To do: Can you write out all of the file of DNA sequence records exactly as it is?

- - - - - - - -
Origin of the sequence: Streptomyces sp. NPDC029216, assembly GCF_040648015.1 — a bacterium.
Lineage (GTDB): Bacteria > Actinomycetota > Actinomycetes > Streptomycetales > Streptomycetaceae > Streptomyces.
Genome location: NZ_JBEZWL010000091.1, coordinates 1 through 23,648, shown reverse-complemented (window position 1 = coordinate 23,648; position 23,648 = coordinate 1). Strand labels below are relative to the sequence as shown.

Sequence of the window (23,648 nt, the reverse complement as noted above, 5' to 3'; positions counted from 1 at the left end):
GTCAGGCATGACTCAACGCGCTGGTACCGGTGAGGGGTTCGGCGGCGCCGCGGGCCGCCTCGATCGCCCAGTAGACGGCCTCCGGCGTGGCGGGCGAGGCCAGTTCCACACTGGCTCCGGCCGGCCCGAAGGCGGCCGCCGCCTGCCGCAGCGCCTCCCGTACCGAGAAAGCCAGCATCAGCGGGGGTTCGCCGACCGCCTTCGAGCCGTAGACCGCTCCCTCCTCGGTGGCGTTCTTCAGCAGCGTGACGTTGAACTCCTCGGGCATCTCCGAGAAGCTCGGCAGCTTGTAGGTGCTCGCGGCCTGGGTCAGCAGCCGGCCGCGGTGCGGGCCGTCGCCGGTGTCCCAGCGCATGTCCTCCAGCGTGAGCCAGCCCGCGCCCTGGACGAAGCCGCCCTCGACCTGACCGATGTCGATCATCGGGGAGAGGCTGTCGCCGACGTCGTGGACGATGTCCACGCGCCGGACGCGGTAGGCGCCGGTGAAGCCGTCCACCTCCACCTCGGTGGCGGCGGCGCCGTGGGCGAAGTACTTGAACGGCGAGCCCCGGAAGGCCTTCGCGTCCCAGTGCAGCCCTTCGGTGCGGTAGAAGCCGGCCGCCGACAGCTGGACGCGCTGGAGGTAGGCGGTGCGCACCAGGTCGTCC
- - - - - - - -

Origin of the sequence: Streptomyces sp. NPDC029216, assembly GCF_040648015.1 — a bacterium.
Lineage (GTDB): Bacteria > Actinomycetota > Actinomycetes > Streptomycetales > Streptomycetaceae > Streptomyces.
Genome location: NZ_JBEZWL010000091.1, coordinates 1 through 23,648, shown reverse-complemented (window position 1 = coordinate 23,648; position 23,648 = coordinate 1). Strand labels below are relative to the sequence as shown.

Sequence of the window (23,648 nt, the reverse complement as noted above, 5' to 3'; positions counted from 1 at the left end):
GTCAGGCATGACTCAACGCGCTGGTACCGGTGAGGGGTTCGGCGGCGCCGCGGGCCGCCTCGATCGCCCAGTAGACGGCCTCCGGCGTGGCGGGCGAGGCCAGTTCCACACTGGCTCCGGCCGGCCCGAAGGCGGCCGCCGCCTGCCGCAGCGCCTCCCGTACCGAGAAAGCCAGCATCAGCGGGGGTTCGCCGACCGCCTTCGAGCCGTAGACCGCTCCCTCCTCGGTGGCGTTCTTCAGCAGCGTGACGTTGAACTCCTCGGGCATCTCCGAGAAGCTCGGCAGCTTGTAGGTGCTCGCGGCCTGGGTCAGCAGCCGGCCGCGGTGCGGGCCGTCGCCGGTGTCCCAGCGCATGTCCTCCAGCGTGAGCCAGCCCGCGCCCTGGACGAAGCCGCCCTCGACCTGACCGATGTCGATCATCGGGGAGAGGCTGTCGCCGACGTCGTGGACGATGTCCACGCGCCGGACGCGGTAGGCGCCGGTGAAGCCGTCCACCTCCACCTCGGTGGCGGCGGCGCCGTGGGCGAAGTACTTGAACGGCGAGCCCCGGAAGGCCTTCGCGTCCCAGTGCAGCCCTTCGGTGCGGTAGAAGCCGGCCGCCGACAGCTGGACGCGCTGGAGGTAGGCGGTGCGCACCAGGTCGTCC